Also, the attitude in which we pay attention can also determine our ability to stray or come back into focus. I found this video of distraction memeBrendon Burchard’s War and Peace model a reminder that when we want to change something in our life, we must commit to finding every possible solution and accepting that change takes time. I think this is really relevant as I consider that the practice of mindfulness is not just a one-off thing that perhaps I do in the morning or evening, but I need to find ways to seed this activity throughout my day in order for mindfulness to be hard-wired into my brain and become my mind’s default mode. An excellent suggestion was to take a moment to get in touch with the breath as we transition to a task that we may find challenging in order to avoid procrastination. This would help to give attention to what is relevant and necessary to complete a task, instead of allowing the mind to wander into worry or fear. Moreover, extending compassion to ourselves when we do stray off track, helps to decrease and de-activate the stress response that may accompany us when we are in avoidance and procrastination. Not only does it help to alleviate the negative emotion associated with the task, but has physiological benefits such as improved immunity and executive functioning of our brains.

So, I have to wonder, if I can be addicted to distraction, can I also become addicted to awareness? Is that possible?  I’m not sure, but I’m willing to dedicate myself to this challenge….one moment at a time. (:

 

 

 

Stickiness

Muhammed Ali said that “If you want to win, start within”.  He was such an inspirational man, but what made him such an icon was that he had the courage and commitment to choose his thoughts about himself.  The older I get, the more I grasp that in order to evolve, we must meet our thoughts and beliefs where they are, shake hands with them, and move on–they are not who we are, but where we are. We can may feel that we are “stuck” in this mindset, but it is possible to detach from them and choose new ones.

muhammad ali

I’ve heard it said before that to know and not do is to not know. And that’s true–how many times have we learned something, thought it was interesting, but then did not act any different as a result of it?

Since I’ve begun this deep dive into mindfulness, I’ve started to become curious what is my “mind-full” of? What kinds of thoughts am I thinking? Since I want to approach this as the observer, I have been viewing my thoughts in my meditation without judgement and elaboration, trying to engage my mind in the present, labelling my thoughts as a thought about the past or a thought about the future; and after noticing this, putting my attention on the breath, allowing  my mind to  wander but then gently bringing it back. I think I have been rather successful at this exercise because I was touched by the article about mindfulness stress reduction, and, in particular, the following quote:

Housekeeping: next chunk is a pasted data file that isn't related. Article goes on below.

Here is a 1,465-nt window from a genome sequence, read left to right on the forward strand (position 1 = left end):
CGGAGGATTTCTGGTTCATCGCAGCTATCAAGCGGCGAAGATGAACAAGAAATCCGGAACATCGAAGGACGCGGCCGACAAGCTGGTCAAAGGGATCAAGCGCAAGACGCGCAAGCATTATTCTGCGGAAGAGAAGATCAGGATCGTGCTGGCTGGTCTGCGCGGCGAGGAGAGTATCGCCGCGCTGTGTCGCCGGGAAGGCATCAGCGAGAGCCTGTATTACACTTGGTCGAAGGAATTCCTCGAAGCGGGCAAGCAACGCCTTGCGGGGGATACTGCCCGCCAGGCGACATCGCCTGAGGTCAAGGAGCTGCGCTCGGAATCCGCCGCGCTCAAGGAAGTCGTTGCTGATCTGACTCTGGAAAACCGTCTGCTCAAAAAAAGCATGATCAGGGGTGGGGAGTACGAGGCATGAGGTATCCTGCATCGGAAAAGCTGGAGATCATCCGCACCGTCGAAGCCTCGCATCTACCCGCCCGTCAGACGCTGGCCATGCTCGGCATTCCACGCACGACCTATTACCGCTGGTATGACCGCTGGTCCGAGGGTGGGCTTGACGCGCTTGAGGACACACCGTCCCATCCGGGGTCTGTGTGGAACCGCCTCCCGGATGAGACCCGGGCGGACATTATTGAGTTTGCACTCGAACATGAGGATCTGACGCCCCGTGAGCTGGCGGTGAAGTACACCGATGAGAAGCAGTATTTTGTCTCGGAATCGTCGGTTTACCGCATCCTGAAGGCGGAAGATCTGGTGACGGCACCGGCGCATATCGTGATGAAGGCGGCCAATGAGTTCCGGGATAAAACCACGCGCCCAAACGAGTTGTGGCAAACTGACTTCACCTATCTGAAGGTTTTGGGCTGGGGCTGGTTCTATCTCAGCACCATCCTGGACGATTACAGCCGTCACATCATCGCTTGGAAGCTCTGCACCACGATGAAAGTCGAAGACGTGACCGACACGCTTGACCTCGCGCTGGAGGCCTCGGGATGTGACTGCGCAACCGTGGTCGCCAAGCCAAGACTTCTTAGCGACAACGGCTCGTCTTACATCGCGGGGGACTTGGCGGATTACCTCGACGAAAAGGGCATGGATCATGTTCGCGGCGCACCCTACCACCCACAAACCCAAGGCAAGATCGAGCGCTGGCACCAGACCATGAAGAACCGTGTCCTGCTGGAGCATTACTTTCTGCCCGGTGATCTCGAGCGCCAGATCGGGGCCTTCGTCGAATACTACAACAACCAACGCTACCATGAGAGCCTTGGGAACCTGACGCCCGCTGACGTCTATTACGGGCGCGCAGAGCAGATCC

“Since it is really about the present moment, the approach has to be spontaneous rather than thought out in advance. It has to be embodied. I just trust that, in a sense, my whole life has been a certain kind of preparation for this moment we call now, and that whatever emerges will be good enough. It doesn’t have to be perfect. It will be good enough for that moment. I have never found that that was not true.”- Jon Kabat-Zin

 So now I have been extending my practice beyond the course’s mediations. Since the beginning of this week’s work, I’ve put a sticky note on my laptop to help cue me into cultivating a stronger sense of presence and mindfulness. My note says:

  • Am I breathing? (this has helped me to check in with my breath),
  • Where’s the Magic? (this is to help me find some wonder and awe in my surroundings or experiences.), and
  • Who can I Cherish? (this is to help me connect with the people around me and experience appreciation for them).

I am hopeful that this practice is “sticky” and moves me to help me to create a greater habit of mindfulness outside of these meditative exercise and embody this practice in other areas of my life. I’d rather have my MIND-FULL of thoughts of joy and appreciation, rather than doubt or worry. I feel like this is also great mental training–like Muhammad Ali–cultivating a mind of a champion. In this way, I tap into the power of my being, the gifts that life has to offer me, and the joy of experiencing my loved ones and colleagues.

It’s hard to imagine how much of my life is shifting from noticing the little things. And it reminds me of another quote from The Greatest Man who ever lived: “Don’t count the days, make the days count.”

ali2

RIP, brother.

 

 

Swimming Lessons

During this week of our mindfulness course, we are exploring the stress response and how we can choose our impact of it. The idea of choosing stress seems rather ridiculous to me, but it’s true that when I engage in a thought of a worry or concern, I choose to give it attention. But I can also choose to get curious about my wandering mind, and in this way diminish the physiological effect and emotional attachment to it.

drcraigquote

Dr. Richard made an analogy that really resonated with me. He suggested that the best time to learn how to swim is not when we are drowning, but to take lesson before hand so our lessons would avert disaster.  Once I reflect on this, it appears intuitive–I want to practice mindfulness on a regular basis to avert overwhelm. By the simple act of noticing the breath and bringing presence of mind to my daily life, I can calm the mind and increase my performance when engaged in tasks.

So can I have a deep fascination with my  breath this week? Can I have non-attachment to my opinions and thoughts?  I am going to make a commitment to this new habit and become curious because I will certain prefer curiosity over stress.